Dogs with an excellent sense of smell can detect molecules in parts per trillion. Trillion! Hunting dogs, like Retrievers and Spaniels, and some working dog breeds, like German Shepherds (and mixes thereof) have 300 to 350 million sensory receptors; in comparison, humans have maybe 5 million. Although the human brain is larger than a dog’s brain, the part of the brain that controls smell is 40 million times greater in dogs!
So it makes sense that dogs can detect cancer – but this was only proven fairly recently. “Using dogs’ sense of smell in medical detection started anecdotally,” says Claire Guest, psychologist, registered pet behaviorist, co-founder and Chief Scientific Officer of Medical Detection Dogs, the UK-based group that is leading the revolution in cancer detection.
Guest was a co-author on the first major scientific article, published in 2004 in the British Medical Journal, showing that dogs could smell bladder cancer in a small drop of urine. “I was first introduced to this idea by a colleague who had a pet Dalmatian.” The dog kept sniffing at a mole on the friend’s calf. “It was really irritating; she kept pushing the dog off, but she eventually went to her GP, who removed the mole, and told her it was malignant melanoma. From that time on, I knew this dog had smelt it.” Guest set out to prove that cancer has a unique smell, and that dogs can find it.
Medical Detection Dog
These cancer-sniffing canines are so good at what they do that it could lead to a revolution in prostate cancer detection.
But duplicating this electronically – work PCF is funding, with the hope of detecting aggressive prostate cancer early – using sensors that can detect “volatile organic compounds” (basically, molecules of odor) is not so easy. Guest explains why: “Prostate cancer is not going to turn out to be a single note. What dogs are really good at discovering is a tune. Think of Beethoven’s Fifth Symphony, those first few notes. We suspect the cancer signature is something like that. It’s a pattern; the dogs are really good at recognizing the pattern. Machines that recognize the notes but can’t read the pattern are not reliable biomarkers.”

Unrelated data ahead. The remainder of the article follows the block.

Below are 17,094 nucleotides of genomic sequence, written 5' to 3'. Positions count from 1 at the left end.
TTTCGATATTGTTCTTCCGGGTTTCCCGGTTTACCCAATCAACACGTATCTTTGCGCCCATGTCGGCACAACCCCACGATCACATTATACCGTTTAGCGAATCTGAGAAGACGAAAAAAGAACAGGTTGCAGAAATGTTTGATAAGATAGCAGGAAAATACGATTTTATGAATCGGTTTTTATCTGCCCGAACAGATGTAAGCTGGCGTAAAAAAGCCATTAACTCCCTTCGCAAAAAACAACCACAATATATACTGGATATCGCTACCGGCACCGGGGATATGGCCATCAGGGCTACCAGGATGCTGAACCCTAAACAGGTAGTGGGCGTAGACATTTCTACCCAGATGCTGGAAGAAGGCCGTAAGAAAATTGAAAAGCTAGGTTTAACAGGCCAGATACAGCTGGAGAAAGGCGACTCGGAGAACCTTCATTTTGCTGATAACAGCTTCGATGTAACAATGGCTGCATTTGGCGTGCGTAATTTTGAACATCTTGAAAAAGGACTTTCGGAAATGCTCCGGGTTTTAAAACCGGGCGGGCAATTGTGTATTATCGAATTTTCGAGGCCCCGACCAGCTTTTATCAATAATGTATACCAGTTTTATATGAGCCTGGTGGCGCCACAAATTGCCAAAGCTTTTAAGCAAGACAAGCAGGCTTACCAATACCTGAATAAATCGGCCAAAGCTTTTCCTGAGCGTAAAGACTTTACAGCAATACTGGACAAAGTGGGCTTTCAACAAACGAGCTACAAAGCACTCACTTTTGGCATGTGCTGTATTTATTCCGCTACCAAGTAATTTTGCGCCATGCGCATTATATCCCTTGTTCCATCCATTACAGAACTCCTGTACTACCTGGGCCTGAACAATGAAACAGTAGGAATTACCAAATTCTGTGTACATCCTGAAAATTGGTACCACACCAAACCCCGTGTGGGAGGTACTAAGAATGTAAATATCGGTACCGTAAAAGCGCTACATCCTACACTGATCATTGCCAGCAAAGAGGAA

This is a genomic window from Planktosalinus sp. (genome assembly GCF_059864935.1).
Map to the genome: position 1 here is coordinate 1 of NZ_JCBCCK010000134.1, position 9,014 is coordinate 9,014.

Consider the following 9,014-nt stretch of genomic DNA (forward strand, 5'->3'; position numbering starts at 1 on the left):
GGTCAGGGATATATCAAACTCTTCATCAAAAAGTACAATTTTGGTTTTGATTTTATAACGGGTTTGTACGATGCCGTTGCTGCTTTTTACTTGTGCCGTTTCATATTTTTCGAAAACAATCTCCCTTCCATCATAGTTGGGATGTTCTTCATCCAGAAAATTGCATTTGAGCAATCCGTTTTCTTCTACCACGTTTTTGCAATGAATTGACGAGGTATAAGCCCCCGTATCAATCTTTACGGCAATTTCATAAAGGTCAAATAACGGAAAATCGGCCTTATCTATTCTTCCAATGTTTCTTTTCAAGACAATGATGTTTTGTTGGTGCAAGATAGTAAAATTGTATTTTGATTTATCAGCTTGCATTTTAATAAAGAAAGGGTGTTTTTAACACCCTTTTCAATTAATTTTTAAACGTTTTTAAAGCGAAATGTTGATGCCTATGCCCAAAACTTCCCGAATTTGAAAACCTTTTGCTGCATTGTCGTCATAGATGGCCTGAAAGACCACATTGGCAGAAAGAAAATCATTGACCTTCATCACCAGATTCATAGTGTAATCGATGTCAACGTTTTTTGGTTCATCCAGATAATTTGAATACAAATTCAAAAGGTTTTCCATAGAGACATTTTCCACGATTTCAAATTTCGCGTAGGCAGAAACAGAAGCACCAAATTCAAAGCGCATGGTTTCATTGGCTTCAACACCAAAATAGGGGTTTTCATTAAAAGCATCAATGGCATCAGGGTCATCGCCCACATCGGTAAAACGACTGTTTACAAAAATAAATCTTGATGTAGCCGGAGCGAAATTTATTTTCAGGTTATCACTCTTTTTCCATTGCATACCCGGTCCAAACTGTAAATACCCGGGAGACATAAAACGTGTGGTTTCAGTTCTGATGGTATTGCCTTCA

So her next task is, somehow, to teach the dogs to translate the pattern they’re smelling. “If I were trying to teach you what lavender smells like, you would say, okay, this is a really good example, and here’s a really bad example that has no smell. You start to learn what distinguishes lavender.
“The dogs are teaching us right now,” Guest continues: every day is a tutorial on how to interpret the information “that your body is constantly giving off. They’re not so much workers as teachers.”
What Exactly Are the Dogs Smelling? It Could Be Bacteria
PCF-funded scientist Karen Sfanos, M.S., Ph.D., of Johns Hopkins, discovered several years ago that a basic medical assumption was just plain wrong: “We had always been told that urine was sterile,” she says. “It’s not.” Her research revealed that urine has its own microbiome – its own population of bacteria.
Jonathan Simons, M.D., former CEO of PCF and now Board Member, recently approached Sfanos with a question: “Could what the dogs are smelling be related to microbes in the urinary tract?” Sfanos was the ideal person to ask: she has access to an extensive biorepository at Hopkins, with thousands of urine samples that are linked to prostate pathology specimens. And in early research, she has found that men with aggressive prostate cancer – Gleason grade 9 – have different microbes in their urine than men with lower-grade cancer. “There’s certainly much more work to be done,” and larger studies are needed, Sfanos says.
That said, she adds: “I think it’s been wholly underappreciated, the level of involvement that microbes have in everything that goes on with our bodies.”
So: Could high-grade cancer be associated with its own particular population of bacteria, and could it be these bacteria that make the distinctive smell that the dogs can detect? This remains to be seen, but it’s quite possible.